Brief Enquiries

Can Social Media Enhance the Quality of Research, Ms Shema?

The case of Fazlul Sarkar caused quite a stir. In 2014, the University of Mississippi in the United States withdrew a lucrative job offer it had made to the cancer researcher. The reason: anonymous accusations of fraud on the internet platform PubPeer, where researchers can comment on published studies. Since then, Sarkar has had to recall 18 specialist articles. “This is a spectacular example of the clout of social media,” says information scientist Hadas Shema.

  • By Kristina Vaillant
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Dr Hadas Shema of Bar-Ilan University in Ramat Gan, Israel, is a Humboldt Research Fellow at ZBW – Leibniz Information Centre for Economics in Kiel.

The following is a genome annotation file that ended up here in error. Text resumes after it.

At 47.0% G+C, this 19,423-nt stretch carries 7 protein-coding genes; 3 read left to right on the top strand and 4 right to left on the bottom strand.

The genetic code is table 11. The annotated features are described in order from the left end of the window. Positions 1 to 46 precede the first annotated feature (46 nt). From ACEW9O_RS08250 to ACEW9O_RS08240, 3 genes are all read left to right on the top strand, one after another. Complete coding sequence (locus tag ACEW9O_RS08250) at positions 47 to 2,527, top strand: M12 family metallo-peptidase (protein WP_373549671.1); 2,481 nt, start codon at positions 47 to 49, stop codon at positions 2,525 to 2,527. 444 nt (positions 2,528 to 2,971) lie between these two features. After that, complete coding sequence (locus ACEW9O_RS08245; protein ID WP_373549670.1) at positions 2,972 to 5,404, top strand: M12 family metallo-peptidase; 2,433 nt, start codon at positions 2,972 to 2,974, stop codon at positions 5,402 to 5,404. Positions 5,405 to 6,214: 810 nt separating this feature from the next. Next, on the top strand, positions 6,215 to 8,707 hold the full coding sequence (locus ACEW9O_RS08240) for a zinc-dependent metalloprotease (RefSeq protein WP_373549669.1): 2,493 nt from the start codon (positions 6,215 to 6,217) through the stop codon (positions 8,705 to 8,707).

Hadas Shema

Sarkar’s is not an isolated case. Nowadays, academic journals withdraw articles 15 times more frequently than they did ten years ago. People have long been discussing alternative ways of assuring quality in addition to traditional methods such as peer review. Hadas Shema is a specialist in the role of social media. She evaluates the commentaries on online scientific posts, from blogs to science community networks like ResearchGate and PubPeer. She has ascertained that articles that are published and commented on on such social networks are corrected or even withdrawn particularly frequently. This does not surprise her. “There, thousands of colleagues can read the articles and they certainly discover more errors than the three or four peer reviewers who usually read them,” says Shema.

At present, however, she believes the potential social media offer is not being fully exploited. She argues for recognising online commentaries as a component of quality assurance: as the example of Fazlul Sarkar illustrates, flaws are often first noticed online.

 

published in Humboldt Kosmos 108/2018

 

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